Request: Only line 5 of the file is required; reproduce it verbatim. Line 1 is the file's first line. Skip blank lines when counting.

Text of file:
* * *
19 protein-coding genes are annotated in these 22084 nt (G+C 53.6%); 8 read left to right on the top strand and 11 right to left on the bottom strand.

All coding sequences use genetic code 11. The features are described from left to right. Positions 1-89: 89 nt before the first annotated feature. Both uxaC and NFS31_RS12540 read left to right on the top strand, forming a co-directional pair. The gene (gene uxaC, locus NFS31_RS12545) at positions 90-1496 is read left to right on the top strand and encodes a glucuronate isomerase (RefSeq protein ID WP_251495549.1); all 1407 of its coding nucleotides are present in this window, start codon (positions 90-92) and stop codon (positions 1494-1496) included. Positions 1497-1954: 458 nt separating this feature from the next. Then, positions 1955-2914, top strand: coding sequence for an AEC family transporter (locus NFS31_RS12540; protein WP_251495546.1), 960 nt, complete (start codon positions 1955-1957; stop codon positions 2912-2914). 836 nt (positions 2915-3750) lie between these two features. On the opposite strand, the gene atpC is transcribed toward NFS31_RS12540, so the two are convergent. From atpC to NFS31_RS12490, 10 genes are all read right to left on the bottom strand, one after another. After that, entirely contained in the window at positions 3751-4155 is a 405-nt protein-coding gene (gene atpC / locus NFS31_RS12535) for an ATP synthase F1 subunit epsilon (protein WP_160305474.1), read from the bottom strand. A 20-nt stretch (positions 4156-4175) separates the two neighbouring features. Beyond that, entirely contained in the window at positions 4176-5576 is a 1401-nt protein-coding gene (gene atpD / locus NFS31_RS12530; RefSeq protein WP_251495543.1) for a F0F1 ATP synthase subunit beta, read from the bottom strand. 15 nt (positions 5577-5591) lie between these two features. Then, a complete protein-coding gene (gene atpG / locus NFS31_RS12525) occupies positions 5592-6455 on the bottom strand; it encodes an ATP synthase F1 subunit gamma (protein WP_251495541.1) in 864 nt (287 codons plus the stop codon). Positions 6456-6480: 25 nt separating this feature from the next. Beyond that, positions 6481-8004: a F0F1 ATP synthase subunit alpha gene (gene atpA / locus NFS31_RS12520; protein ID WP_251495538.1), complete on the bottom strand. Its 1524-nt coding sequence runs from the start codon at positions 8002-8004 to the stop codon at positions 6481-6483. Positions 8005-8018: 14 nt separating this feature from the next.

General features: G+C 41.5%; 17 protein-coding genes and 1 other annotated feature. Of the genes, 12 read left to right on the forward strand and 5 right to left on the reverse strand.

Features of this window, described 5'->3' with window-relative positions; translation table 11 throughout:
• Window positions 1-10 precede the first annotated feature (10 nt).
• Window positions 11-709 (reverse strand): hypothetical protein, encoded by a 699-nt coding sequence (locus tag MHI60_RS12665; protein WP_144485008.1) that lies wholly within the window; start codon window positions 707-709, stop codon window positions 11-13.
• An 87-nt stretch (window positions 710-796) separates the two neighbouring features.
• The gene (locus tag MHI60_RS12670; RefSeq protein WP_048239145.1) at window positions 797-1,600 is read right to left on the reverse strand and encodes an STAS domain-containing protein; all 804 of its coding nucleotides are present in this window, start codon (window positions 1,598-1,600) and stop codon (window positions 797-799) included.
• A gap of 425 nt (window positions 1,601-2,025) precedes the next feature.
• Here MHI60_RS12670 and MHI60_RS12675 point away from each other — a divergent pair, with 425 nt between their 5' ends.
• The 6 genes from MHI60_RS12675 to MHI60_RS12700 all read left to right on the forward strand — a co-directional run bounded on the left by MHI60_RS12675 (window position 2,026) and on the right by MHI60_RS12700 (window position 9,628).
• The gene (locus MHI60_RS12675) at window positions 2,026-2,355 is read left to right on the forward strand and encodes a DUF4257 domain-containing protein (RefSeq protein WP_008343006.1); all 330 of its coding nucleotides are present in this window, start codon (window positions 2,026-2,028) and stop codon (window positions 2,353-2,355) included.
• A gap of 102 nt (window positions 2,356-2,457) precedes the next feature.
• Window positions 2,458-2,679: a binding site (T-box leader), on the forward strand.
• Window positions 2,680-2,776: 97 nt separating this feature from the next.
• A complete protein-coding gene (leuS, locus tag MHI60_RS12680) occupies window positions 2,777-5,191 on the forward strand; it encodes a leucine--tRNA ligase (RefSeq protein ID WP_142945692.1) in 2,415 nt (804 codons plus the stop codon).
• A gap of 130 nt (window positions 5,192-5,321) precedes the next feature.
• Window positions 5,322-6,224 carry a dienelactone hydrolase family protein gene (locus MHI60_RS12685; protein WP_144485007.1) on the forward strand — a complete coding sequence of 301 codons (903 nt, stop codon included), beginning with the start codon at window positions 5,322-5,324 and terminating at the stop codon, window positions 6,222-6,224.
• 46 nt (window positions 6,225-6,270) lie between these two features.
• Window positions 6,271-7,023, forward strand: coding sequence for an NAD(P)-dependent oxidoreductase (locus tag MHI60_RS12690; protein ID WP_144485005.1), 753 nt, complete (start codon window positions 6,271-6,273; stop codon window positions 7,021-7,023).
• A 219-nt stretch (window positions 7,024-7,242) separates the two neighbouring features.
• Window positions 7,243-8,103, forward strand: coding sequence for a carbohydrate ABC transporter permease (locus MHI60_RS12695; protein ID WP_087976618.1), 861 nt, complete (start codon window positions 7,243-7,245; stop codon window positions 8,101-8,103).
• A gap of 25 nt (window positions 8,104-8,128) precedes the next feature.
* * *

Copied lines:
• Window positions 1-10 precede the first annotated feature (10 nt).